Missouri’s criminal justice system is at a critical point, researchers say. The Council of State Governments Justice Center says our state’s crowded prisons makes it vital that lawmakers vote to invest in behavioral health treatments that can help people kick substance abuse and become less likely to be arrested for drug crimes.
The Center says the legislature and governor have a clear choice: spend $189 on behavioral health or spend $485 million to build new prisons.
The Center’s director of research says the criminal justice system is overburdened because prisons essentially the only places in Missouri that address behavioral health issues. Andy Barbee said substance abuse treatments are few and far between outside the walls of prisons.
“It’s only being delivered there,” Barbee said of state correctional facilities. “There is so little of it in a community setting.”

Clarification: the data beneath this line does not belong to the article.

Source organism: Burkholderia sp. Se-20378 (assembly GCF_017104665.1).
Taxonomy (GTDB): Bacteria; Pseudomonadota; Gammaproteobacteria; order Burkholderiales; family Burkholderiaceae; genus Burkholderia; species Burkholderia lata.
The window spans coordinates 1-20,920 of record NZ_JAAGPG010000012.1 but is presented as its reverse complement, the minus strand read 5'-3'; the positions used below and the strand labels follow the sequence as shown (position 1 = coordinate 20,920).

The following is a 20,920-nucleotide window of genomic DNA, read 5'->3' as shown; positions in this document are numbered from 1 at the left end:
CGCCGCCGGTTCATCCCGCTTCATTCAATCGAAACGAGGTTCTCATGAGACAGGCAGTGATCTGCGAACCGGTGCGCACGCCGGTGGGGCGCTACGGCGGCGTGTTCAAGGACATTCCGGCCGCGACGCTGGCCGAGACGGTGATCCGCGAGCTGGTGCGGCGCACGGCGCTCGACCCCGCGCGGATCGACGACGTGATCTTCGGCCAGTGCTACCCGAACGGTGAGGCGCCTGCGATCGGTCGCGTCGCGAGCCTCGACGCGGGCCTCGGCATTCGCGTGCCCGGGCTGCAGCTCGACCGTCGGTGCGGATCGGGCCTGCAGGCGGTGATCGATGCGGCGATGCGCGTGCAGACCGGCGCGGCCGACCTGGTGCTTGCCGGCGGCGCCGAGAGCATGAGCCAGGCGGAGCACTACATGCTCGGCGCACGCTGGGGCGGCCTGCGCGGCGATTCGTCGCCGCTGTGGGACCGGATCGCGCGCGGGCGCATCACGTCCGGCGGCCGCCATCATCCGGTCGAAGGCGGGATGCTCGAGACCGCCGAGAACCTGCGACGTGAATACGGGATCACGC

Who suffers most for that lack of community treatment options? Barbee says it is women. Prisons can become a revolving door for women accused of low-level crimes that are often drug-related.
“So the state really is shooting itself in the foot,” he said about the lack of treatment. “But you see this particularly pronounced within that female population.”
The Center says that even worse, its research indicates that substance abuse treatment inside prisons is both expensive and ineffective. In fact, they say it’s often no better than no treatment at all.
Those arrested in Springfield on drug charges should understand that Missouri’s punishments are among the harshest in the nation.
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